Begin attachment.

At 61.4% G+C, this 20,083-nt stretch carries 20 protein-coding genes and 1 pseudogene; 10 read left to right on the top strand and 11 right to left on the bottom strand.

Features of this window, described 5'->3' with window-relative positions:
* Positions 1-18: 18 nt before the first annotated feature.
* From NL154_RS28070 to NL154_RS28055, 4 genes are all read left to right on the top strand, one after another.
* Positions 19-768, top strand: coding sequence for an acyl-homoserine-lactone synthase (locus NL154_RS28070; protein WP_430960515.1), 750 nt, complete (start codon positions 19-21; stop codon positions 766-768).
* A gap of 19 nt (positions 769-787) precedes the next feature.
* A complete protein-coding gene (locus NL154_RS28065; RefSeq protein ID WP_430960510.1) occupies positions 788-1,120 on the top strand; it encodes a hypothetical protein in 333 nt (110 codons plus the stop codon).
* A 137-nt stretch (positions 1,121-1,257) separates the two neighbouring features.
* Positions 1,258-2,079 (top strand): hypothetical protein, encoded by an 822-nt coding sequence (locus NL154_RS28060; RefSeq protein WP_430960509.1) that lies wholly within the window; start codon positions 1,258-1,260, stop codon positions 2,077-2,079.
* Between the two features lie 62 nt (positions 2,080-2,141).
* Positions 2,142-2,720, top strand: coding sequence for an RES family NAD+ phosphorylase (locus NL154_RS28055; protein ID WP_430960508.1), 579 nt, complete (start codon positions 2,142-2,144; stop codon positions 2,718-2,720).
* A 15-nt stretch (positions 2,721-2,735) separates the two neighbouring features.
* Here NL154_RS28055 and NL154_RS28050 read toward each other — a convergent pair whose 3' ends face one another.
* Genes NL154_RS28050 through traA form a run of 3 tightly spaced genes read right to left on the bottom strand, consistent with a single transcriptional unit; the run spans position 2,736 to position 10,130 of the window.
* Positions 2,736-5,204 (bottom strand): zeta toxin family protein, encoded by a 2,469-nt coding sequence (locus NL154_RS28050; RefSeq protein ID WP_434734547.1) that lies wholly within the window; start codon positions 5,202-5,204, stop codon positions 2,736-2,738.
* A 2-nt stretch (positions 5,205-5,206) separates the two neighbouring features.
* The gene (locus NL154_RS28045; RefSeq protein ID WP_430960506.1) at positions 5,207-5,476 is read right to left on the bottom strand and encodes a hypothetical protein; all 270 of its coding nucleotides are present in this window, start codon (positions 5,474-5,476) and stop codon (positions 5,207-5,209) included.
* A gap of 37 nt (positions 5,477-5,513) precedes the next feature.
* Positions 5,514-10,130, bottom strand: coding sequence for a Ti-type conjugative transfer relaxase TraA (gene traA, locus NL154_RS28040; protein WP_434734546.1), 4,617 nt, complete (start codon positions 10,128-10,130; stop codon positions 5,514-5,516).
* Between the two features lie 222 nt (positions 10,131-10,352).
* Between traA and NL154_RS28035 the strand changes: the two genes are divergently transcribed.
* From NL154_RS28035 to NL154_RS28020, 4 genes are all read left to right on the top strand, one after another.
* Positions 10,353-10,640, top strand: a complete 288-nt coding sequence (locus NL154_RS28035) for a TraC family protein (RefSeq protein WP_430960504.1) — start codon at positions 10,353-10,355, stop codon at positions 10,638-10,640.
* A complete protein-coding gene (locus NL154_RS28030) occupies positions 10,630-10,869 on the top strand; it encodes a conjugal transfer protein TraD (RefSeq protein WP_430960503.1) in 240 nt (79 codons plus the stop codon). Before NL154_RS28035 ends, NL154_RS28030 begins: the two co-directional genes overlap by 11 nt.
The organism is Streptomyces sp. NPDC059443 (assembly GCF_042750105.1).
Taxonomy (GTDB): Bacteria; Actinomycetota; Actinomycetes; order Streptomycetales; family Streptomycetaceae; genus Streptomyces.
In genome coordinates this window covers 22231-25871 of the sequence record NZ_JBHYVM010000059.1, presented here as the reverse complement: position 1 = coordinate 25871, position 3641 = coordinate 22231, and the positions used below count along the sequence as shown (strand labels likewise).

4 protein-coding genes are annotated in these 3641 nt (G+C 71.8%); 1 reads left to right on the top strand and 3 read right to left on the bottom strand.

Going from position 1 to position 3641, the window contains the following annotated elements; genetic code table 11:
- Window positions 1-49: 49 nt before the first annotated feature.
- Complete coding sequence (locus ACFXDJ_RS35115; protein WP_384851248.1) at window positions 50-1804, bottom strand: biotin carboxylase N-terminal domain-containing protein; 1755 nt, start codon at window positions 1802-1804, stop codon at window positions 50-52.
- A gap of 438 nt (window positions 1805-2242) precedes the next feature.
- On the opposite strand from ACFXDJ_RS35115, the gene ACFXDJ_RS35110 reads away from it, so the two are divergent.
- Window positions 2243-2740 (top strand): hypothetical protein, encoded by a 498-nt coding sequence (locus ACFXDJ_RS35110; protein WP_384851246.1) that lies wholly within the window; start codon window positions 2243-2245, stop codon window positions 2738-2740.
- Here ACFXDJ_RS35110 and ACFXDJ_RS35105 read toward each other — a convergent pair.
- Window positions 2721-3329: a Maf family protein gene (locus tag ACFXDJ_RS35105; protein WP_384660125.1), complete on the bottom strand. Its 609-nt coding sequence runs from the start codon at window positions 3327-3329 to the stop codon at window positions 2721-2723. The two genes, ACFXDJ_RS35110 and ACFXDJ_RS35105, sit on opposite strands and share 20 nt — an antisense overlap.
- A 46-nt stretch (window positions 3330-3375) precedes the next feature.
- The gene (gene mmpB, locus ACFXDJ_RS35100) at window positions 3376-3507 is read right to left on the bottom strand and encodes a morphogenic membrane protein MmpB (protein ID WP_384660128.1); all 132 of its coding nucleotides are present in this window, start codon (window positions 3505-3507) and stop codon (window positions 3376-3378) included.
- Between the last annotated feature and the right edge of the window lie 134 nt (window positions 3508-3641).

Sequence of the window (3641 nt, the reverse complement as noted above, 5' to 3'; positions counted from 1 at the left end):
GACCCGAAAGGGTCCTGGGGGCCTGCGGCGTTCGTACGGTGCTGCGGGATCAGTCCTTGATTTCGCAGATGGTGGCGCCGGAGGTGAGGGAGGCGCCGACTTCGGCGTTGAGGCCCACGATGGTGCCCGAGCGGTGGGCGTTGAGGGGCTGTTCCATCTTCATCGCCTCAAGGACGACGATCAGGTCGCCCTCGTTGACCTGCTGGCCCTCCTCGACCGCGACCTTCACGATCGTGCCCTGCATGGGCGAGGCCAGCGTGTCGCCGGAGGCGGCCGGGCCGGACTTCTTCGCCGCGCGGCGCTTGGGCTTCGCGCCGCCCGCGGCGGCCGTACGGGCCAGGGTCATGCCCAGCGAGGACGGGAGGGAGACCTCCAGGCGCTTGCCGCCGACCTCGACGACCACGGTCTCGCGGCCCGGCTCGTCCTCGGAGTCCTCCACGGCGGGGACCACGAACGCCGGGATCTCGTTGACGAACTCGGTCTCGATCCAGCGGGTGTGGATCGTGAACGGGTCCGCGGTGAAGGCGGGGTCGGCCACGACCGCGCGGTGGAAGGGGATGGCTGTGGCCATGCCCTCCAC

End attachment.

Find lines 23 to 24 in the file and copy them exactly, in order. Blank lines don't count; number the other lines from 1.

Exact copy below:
* Positions 10,353-10,640, top strand: a complete 288-nt coding sequence (locus NL154_RS28035) for a TraC family protein (RefSeq protein WP_430960504.1) — start codon at positions 10,353-10,355, stop codon at positions 10,638-10,640.
* A complete protein-coding gene (locus NL154_RS28030) occupies positions 10,630-10,869 on the top strand; it encodes a conjugal transfer protein TraD (RefSeq protein WP_430960503.1) in 240 nt (79 codons plus the stop codon). Before NL154_RS28035 ends, NL154_RS28030 begins: the two co-directional genes overlap by 11 nt.